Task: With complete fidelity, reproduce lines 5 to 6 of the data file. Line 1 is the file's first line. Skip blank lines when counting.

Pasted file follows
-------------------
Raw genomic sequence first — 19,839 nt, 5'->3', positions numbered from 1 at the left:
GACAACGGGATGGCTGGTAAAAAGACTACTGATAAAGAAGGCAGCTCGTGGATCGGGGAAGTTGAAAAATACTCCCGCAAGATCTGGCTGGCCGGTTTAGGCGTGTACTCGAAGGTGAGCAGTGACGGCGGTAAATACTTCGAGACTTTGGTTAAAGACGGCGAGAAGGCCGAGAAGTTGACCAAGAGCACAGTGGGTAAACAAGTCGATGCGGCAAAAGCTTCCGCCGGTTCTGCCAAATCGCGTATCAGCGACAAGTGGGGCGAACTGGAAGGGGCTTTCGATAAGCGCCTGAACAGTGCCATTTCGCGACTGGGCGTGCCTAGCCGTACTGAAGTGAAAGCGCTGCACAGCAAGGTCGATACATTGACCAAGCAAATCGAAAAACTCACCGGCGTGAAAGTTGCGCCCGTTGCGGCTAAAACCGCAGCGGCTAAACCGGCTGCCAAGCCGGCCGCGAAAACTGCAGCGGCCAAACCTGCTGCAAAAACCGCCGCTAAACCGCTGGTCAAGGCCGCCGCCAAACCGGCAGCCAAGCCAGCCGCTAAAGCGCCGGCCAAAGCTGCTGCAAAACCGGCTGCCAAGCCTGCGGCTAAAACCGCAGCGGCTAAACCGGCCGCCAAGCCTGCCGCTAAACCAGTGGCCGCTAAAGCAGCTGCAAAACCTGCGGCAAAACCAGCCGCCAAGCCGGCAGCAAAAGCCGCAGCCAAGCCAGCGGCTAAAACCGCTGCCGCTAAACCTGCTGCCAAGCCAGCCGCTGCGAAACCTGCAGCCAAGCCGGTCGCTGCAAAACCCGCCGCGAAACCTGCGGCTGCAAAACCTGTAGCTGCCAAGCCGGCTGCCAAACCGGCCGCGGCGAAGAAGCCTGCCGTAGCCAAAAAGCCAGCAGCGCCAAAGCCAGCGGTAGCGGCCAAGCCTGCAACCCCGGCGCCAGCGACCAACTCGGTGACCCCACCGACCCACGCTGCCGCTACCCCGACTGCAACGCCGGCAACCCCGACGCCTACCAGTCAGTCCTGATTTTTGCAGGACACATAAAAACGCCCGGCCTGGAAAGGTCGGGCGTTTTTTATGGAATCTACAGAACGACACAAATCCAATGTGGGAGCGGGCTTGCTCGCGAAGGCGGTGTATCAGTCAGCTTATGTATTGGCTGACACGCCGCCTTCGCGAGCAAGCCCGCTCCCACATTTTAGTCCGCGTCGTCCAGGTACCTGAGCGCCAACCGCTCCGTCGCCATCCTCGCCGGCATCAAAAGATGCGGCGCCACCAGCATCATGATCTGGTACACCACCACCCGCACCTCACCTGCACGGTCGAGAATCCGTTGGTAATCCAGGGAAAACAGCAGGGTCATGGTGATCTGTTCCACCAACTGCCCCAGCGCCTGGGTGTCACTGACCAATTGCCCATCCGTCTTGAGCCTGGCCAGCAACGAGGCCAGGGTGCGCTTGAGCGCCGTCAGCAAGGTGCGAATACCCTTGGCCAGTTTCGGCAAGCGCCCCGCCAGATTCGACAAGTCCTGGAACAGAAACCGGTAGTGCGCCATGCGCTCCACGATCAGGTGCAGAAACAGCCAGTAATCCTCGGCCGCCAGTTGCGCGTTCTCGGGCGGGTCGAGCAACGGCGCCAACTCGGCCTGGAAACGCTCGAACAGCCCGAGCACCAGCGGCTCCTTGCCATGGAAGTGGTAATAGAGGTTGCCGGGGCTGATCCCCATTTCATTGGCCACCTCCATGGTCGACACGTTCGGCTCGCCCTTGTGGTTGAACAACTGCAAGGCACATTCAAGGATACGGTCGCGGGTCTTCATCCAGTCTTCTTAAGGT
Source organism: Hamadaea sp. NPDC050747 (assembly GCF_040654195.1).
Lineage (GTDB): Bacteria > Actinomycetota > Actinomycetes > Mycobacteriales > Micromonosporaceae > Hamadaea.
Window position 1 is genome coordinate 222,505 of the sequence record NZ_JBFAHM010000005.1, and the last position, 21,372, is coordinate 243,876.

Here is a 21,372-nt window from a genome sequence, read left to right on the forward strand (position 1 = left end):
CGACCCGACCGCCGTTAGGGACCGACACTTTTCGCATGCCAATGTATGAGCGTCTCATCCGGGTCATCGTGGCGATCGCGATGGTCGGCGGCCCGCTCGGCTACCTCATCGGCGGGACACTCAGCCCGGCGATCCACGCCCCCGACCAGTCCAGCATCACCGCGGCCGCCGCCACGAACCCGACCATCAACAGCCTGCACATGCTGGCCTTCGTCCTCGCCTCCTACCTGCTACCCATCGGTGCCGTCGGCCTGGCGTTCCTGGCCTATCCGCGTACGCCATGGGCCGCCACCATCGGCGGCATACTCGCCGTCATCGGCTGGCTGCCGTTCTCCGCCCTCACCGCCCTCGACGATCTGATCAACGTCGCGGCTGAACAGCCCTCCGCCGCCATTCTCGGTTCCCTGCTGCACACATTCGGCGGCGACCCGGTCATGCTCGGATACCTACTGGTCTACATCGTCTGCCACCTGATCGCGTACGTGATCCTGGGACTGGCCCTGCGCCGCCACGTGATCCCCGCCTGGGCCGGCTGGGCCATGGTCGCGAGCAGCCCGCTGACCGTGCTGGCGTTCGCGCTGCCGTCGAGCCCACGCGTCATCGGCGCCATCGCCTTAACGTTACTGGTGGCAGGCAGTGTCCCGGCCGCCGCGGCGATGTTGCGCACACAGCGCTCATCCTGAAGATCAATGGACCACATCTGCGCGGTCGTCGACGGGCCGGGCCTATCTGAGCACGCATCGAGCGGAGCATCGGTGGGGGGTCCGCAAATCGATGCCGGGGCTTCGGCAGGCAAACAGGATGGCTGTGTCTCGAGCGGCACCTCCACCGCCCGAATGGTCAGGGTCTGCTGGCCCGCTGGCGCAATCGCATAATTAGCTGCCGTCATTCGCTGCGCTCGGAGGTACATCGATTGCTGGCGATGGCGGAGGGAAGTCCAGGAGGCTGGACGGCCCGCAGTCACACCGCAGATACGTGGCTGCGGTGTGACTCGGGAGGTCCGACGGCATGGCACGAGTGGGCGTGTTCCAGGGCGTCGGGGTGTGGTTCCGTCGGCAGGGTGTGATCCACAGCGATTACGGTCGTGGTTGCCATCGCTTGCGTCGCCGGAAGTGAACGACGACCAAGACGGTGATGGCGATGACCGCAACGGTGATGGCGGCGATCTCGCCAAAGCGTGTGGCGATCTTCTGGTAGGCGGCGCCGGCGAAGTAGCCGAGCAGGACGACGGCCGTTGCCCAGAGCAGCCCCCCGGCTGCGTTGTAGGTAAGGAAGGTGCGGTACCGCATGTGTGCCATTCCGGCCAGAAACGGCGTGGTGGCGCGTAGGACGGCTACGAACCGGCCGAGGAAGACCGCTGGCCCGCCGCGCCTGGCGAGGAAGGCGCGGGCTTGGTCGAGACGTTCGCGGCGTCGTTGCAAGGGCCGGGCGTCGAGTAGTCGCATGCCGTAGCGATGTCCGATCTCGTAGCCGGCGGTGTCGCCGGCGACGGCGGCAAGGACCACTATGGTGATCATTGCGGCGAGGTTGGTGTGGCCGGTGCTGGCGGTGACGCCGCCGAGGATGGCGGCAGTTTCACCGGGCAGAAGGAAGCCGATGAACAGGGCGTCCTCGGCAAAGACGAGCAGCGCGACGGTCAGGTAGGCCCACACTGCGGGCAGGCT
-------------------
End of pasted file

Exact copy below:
Window position 1 is genome coordinate 222,505 of the sequence record NZ_JBFAHM010000005.1, and the last position, 21,372, is coordinate 243,876.

Here is a 21,372-nt window from a genome sequence, read left to right on the forward strand (position 1 = left end):